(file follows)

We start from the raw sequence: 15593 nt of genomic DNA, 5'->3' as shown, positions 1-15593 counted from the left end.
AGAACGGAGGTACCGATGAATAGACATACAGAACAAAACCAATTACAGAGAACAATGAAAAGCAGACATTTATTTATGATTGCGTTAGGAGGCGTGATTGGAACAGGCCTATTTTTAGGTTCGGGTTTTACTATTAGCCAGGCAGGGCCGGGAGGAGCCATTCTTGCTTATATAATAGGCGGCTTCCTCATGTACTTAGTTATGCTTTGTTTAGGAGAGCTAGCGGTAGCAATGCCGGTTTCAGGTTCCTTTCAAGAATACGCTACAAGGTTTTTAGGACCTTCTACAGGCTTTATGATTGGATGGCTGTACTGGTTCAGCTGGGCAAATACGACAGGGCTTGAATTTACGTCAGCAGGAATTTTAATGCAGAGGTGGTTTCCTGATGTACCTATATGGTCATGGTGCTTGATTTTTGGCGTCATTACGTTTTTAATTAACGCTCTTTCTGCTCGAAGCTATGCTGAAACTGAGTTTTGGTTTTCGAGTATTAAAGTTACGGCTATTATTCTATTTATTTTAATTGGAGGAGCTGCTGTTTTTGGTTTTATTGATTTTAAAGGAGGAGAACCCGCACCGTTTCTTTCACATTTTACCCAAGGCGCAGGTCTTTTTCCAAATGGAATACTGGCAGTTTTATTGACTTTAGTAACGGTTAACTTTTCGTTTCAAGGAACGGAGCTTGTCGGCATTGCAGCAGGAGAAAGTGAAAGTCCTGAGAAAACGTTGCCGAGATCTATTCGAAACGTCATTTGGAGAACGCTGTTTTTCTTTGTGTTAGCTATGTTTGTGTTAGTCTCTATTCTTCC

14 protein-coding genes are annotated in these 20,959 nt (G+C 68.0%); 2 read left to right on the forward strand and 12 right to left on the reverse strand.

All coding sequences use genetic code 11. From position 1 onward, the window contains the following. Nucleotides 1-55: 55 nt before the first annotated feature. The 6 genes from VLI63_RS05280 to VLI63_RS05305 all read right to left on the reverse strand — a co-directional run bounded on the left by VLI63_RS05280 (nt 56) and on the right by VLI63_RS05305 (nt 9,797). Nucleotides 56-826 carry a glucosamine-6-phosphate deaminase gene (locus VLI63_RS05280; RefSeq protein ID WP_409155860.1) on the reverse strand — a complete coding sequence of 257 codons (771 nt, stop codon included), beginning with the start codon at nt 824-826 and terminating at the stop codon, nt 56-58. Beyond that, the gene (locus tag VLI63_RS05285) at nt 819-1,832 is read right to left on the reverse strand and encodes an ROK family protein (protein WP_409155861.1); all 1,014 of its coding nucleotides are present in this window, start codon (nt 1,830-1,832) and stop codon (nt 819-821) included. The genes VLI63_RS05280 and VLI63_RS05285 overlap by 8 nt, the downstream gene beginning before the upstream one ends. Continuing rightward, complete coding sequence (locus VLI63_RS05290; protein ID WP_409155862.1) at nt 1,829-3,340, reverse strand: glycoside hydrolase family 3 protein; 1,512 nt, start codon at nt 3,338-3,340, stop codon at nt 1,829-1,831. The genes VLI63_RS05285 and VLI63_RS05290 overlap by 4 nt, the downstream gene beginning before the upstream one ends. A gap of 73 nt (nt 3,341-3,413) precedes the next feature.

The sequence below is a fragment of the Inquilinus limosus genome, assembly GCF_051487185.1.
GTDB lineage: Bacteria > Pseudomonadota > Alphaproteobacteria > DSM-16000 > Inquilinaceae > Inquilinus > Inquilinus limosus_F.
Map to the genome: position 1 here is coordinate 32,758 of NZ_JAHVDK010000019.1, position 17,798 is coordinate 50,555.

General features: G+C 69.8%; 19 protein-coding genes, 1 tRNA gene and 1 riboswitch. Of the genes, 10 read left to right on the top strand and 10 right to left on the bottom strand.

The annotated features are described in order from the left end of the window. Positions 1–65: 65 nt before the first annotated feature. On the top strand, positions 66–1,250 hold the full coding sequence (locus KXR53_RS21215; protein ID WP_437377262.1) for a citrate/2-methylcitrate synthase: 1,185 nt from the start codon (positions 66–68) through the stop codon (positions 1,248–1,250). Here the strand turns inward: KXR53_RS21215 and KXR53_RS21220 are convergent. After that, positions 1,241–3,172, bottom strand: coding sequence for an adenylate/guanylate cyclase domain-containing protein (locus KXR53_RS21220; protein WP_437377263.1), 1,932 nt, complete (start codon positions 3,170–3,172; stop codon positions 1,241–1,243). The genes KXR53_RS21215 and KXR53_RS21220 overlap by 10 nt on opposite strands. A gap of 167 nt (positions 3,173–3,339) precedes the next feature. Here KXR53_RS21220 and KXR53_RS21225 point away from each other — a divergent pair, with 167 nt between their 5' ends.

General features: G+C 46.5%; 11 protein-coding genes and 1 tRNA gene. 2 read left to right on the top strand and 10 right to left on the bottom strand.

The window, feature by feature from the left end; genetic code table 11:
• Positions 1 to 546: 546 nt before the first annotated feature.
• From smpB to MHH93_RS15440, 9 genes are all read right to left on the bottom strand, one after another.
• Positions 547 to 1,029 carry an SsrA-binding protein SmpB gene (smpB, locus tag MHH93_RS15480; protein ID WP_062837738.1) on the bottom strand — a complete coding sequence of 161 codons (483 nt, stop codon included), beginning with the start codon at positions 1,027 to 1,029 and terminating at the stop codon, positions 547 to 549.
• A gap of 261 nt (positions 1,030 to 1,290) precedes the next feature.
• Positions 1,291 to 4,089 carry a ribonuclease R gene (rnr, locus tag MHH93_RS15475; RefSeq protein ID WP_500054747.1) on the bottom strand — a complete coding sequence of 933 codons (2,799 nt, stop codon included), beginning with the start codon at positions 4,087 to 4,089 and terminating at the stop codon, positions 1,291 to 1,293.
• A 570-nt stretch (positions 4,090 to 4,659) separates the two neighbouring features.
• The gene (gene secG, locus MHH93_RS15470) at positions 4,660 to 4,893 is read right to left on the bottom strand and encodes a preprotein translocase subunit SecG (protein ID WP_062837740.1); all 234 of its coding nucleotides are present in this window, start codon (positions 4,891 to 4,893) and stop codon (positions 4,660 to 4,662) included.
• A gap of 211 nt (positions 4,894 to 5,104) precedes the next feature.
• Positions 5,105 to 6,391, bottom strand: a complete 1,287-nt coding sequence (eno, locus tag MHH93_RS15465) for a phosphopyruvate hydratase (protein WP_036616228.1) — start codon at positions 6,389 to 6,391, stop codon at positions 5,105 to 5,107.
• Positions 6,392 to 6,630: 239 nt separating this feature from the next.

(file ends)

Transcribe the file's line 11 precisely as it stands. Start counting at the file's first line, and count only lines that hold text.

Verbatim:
The window, feature by feature from the left end; genetic code table 11: